Susan Rice Takes Name Out of Running to Head State Department
President Obama accepts her decision and says he regrets the “unfair and misleading attacks” on Rice
Susan Rice, the U.S. ambassador to the United Nations, has taken herself out of the running for Secretary of State in the second Obama term, NBC News is reporting. On Thursday, Rice wrote a letter to President Barack Obama asking that he no longer consider her as Hillary Clinton’s replacement. “I am now convinced that the confirmation process would be lengthy, disruptive and costly – to you and to our most pressing national and international priorities," Rice said in her letter. “That trade-off is simply not worth it to our country...Therefore, I respectfully request that you no longer consider my candidacy at this time.” (To read the full letter, click here.)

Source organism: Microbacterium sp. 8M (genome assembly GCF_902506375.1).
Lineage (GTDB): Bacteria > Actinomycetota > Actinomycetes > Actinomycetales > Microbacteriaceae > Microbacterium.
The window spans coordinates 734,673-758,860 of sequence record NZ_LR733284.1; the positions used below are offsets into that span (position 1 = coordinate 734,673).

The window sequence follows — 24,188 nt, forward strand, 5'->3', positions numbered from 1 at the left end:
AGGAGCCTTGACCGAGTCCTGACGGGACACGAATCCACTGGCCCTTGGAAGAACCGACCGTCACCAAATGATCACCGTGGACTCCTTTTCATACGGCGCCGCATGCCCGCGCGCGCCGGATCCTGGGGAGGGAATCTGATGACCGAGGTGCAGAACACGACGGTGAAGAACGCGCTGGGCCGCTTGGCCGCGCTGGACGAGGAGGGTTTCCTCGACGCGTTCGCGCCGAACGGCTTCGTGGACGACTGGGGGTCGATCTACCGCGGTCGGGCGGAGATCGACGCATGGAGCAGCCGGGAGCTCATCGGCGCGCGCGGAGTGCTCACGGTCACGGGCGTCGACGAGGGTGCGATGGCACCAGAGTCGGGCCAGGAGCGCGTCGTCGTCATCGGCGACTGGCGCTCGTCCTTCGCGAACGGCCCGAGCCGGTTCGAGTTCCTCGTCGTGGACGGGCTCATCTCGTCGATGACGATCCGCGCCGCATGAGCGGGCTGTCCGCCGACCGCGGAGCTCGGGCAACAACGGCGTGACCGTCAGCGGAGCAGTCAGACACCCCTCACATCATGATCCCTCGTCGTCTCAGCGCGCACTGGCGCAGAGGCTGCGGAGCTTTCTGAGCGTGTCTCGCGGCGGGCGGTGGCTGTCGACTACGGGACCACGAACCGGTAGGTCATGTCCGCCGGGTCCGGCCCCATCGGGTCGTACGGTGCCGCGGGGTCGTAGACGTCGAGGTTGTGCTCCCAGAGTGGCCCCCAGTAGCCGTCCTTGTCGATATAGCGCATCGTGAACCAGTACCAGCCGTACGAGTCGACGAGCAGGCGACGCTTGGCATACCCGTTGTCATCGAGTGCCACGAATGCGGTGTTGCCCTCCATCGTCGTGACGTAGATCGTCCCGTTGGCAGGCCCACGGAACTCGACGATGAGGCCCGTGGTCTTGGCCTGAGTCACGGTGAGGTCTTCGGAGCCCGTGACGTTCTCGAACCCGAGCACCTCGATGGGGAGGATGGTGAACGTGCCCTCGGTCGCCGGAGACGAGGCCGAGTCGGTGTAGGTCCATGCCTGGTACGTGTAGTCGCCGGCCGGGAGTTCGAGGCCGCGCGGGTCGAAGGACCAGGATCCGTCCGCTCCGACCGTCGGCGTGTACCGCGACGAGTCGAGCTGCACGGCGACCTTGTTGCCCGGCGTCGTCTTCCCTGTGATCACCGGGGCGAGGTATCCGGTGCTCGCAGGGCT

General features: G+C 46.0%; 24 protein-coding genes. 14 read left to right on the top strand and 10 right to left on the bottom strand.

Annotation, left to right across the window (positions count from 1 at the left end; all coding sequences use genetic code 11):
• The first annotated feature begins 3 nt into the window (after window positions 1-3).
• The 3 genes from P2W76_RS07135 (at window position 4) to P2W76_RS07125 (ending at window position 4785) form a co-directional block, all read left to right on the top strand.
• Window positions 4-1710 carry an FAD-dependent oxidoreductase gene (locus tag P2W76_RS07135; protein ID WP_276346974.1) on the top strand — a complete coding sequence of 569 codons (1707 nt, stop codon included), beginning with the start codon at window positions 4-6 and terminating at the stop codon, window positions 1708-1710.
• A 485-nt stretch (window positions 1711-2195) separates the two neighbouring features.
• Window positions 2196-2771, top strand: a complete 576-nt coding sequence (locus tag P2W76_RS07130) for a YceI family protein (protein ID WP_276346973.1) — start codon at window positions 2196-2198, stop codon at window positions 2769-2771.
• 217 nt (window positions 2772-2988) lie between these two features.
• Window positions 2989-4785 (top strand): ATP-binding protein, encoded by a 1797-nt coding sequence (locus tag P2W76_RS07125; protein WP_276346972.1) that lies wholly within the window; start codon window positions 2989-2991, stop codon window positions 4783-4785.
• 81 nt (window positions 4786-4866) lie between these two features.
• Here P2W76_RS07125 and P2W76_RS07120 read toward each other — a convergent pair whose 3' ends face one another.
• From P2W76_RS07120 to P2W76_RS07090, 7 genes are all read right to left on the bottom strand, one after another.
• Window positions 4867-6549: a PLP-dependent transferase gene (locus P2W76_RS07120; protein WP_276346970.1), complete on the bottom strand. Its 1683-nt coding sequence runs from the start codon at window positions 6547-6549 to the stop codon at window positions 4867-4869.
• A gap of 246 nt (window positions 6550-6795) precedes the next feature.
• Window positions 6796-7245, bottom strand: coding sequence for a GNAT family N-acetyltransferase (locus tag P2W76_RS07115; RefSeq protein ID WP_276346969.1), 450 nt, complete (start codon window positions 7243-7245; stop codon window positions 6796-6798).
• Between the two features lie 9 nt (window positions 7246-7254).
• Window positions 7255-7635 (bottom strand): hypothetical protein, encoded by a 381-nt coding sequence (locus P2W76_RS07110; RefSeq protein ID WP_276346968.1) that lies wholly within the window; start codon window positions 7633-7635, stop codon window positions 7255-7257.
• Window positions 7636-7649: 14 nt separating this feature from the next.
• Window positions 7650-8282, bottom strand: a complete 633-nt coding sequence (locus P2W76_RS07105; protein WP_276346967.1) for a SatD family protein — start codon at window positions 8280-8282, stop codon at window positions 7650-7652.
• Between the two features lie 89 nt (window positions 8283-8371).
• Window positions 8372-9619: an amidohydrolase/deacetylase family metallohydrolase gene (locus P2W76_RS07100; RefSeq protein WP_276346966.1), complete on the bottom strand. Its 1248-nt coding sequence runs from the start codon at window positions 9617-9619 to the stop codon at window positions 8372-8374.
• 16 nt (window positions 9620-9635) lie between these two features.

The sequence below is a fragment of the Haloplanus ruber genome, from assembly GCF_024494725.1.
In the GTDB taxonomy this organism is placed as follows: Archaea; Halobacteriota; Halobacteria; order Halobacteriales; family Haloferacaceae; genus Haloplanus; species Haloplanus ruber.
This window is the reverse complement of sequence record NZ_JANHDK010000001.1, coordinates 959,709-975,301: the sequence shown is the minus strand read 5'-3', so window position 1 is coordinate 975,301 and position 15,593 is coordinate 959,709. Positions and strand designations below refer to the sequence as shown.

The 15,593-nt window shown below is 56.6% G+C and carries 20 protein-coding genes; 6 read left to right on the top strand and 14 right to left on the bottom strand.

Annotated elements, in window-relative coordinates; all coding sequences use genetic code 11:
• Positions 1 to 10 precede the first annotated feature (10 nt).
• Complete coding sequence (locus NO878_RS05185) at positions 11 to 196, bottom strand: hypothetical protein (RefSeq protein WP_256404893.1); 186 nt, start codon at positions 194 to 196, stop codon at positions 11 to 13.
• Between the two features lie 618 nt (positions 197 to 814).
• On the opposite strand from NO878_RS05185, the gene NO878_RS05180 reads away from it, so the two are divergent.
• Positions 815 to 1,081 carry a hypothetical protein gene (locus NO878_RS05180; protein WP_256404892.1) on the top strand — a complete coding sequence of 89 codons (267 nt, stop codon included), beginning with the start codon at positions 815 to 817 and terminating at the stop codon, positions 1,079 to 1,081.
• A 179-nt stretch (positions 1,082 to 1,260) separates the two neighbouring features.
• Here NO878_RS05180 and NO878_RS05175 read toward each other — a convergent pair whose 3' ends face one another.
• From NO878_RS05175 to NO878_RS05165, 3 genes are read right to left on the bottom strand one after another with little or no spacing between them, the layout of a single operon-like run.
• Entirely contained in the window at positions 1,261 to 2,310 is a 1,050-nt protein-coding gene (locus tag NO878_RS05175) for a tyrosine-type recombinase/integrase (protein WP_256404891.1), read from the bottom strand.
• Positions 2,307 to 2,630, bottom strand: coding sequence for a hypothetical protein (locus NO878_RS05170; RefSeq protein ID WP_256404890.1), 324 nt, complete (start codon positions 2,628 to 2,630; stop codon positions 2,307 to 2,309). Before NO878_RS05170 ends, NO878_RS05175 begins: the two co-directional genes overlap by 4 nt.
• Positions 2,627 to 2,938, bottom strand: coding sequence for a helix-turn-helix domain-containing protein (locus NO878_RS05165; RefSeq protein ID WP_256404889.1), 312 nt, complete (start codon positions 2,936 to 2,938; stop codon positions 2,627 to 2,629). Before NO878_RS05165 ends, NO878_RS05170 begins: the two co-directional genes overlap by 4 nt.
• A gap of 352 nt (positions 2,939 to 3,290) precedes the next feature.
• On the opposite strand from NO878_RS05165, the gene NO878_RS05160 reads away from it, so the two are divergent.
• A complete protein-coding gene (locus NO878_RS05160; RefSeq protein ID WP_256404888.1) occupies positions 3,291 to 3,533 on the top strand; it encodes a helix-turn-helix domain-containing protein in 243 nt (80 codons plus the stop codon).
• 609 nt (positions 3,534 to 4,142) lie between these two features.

The White House released a statement on Thursday afternoon, indicating the president accepts Rice’s decision:
Today, I spoke to Ambassador Susan Rice, and accepted her decision to remove her name from consideration for Secretary of State. For two decades, Susan has proven to be an extraordinarily capable, patriotic, and passionate public servant. As my Ambassador to the United Nations, she plays an indispensable role in advancing America’s interests... I have every confidence that Susan has limitless capability to serve our country now and in the years to come, and know that I will continue to rely on her as an advisor and friend. While I deeply regret the unfair and misleading attacks on Susan Rice in recent weeks, her decision demonstrates the strength of her character, and an admirable commitment to rise above the politics of the moment to put our national interests first. The American people can be proud to have a public servant of her caliber and character representing our country.
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Rice had been at the center of a controversy over her possible nomination to head the State Department. Republican senators John McCain of Arizona and Lindsey Graham of South Carolina were her most vocal critics on Capitol Hill, over her statements following the deadly Sept. 11 terrorist attacks on a U.S. consulate in Benghazi, Libya. Both senators vowed to block her nomination in the Senate, if Obama ever put her forward.